Crash Politics and Antiracism argues that race and racism continue to script the social fabric in Euro-North America. While dominant discourses claim that we have made significant progress away from racial bigotry, there is no shortage of evidence that inequitable ideologies of race prevail. Similarly, mainstream cinematic productions have mass appeal, yet tend to demonstrate and cement the racial ideologies that circulate in society. As such, they can be used either for the propagation of dominant ideologies or in the development of critical consciousness.
Crash Politics and Antiracism does the latter, understanding the award-winning film
Crash as an especially interesting pedagogical site, for while to many it offers a fresh analysis of race and racism, the antiracist analyses in this book suggest that it recycles oppressive understandings of race. The essays in this collection, written from a variety of racial locations, provide readings of
Crash that seek to disrupt the movie’s subtle messages and, more importantly, some of the intractable liberal notions of race that perpetuate racial inequity. The considerations raised in this volume will enrich critical conversations about how race and racism work in contemporary Euro-North American societies – whether these conversations occur in classrooms, boardrooms, or living rooms.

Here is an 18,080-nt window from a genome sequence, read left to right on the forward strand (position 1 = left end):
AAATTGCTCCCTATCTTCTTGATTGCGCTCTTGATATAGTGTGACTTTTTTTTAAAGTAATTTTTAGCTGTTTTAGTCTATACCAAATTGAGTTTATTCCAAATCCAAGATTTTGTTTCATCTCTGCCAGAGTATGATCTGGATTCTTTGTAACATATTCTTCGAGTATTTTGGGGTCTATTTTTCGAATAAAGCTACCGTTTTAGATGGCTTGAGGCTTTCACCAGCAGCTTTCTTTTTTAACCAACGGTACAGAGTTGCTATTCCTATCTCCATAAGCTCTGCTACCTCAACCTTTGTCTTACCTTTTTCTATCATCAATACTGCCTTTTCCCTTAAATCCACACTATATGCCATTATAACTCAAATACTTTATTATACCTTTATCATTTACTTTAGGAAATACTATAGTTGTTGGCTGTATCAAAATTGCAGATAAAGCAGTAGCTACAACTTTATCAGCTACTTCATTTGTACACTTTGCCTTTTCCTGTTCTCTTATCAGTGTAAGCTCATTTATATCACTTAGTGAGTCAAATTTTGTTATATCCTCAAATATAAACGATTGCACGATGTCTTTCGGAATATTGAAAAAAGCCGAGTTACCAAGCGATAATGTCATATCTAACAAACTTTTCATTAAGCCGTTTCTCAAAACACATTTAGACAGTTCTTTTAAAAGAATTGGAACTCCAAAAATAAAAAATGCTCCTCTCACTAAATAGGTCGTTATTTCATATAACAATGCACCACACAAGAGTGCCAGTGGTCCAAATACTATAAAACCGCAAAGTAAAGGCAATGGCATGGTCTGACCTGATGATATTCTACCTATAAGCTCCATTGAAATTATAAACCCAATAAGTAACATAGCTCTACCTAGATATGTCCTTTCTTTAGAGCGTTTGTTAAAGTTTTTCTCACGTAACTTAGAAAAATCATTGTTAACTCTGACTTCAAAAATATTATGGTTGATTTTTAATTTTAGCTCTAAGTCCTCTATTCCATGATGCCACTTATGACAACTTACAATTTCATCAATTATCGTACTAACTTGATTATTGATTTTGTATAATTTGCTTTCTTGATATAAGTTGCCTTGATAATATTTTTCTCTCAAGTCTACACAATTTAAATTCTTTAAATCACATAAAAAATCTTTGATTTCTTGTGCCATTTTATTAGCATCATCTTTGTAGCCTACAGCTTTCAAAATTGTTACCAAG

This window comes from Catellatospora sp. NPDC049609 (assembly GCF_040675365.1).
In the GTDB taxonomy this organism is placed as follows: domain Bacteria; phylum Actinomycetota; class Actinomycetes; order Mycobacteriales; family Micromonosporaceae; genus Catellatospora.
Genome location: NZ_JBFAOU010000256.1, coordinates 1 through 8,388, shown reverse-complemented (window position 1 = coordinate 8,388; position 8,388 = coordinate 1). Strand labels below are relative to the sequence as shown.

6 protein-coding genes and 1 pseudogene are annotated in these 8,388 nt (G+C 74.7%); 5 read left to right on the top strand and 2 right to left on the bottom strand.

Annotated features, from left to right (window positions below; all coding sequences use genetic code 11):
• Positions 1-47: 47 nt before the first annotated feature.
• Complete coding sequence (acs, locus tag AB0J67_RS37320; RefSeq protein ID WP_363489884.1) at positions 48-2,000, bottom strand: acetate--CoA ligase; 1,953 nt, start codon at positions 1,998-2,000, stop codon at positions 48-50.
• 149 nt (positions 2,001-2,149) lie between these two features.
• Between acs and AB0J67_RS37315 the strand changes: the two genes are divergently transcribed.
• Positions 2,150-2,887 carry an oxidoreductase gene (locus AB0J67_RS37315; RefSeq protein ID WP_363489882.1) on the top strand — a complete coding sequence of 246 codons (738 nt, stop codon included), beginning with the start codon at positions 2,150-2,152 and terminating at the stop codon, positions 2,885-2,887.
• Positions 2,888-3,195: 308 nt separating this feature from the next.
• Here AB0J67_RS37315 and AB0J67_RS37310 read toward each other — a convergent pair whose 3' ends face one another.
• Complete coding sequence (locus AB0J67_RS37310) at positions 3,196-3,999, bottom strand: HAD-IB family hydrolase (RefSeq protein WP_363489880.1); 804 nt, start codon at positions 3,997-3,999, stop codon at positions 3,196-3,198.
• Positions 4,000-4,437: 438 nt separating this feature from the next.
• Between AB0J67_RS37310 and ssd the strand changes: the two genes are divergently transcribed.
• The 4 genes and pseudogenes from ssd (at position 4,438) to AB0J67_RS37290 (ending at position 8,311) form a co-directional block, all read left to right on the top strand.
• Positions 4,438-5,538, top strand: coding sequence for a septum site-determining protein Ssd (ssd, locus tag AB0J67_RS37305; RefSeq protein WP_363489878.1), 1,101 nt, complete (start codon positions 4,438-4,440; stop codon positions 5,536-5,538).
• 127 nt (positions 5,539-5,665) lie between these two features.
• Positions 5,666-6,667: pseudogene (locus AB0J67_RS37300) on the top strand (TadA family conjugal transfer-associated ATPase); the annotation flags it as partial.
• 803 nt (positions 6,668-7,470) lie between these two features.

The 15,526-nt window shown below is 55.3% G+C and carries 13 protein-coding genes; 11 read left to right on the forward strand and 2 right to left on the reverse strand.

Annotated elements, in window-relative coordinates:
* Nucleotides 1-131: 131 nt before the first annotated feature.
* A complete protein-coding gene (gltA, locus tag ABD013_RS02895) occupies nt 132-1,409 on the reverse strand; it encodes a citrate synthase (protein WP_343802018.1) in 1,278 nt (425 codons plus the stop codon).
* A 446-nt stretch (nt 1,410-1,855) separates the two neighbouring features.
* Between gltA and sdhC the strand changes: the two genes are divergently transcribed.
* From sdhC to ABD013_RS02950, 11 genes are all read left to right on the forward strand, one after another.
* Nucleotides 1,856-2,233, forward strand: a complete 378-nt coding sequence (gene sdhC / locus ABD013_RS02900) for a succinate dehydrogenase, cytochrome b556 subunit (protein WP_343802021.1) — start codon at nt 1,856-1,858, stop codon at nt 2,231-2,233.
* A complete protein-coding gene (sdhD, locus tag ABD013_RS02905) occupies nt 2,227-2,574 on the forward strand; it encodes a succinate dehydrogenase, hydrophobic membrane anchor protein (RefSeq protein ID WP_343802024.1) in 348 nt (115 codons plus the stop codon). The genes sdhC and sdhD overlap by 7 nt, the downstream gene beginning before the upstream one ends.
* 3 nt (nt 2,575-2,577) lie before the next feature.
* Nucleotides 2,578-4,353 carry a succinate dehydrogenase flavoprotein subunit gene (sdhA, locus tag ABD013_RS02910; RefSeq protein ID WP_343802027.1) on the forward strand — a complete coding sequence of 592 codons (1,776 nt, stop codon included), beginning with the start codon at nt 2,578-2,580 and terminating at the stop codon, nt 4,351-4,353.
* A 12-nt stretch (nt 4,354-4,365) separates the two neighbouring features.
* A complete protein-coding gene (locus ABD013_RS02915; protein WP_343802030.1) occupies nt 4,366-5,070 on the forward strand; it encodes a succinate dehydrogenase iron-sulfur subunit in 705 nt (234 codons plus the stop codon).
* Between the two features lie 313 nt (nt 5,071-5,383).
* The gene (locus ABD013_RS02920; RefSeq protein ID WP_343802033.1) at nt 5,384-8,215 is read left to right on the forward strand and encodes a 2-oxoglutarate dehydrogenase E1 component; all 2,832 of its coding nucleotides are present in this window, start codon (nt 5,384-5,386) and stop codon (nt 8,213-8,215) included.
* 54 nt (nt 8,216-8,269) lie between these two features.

New York, Bern, Berlin, Bruxelles, Frankfurt am Main, Oxford, Wien, 2008. VIII, 221 pp.
Contents: George J. Sefa Dei/Philip S.S. Howard: Introduction. Up to No Good: Crash Politics and the Liberal Race Discourse
– George J. Sefa Dei: Crash and the Relevance of an Anti-racism Analytical Lens – Philip S.S. Howard: Colliding Positions
on What Counts as Racially Progressive: A Critical Race Africology of the Film, Crash – Jane Ku: Irrational Subjects
and Hallucinations of Peace and Order – Erica Lawson: The Politics and Pedagogy of Crash in the Postmodern Era: A Black
Feminist Reflection – Arlo Kempf: On the Souls of White Folks: Notes on the White Crash Conversation – Paul Banahene
Adjei: Unmapping the Tapestry of Crash – Elaine A. Brown Spencer: Unearthing Colonial Theology: A Critical Interrogation
of the Movie Crash – Shazia Shujah: Personal But Not Political: A Critical Analysis of the Movie Crash’s Educational
Potential – Terri-Lynn Brennan: Hollywood’s Appeasement of White Guilt: Challenges to White Youth and Educators when Using
Crash in the Classroom – Jasmin Zine: Contact Zones: A Crash Collision with Racial Politics and the Neo-Orientalist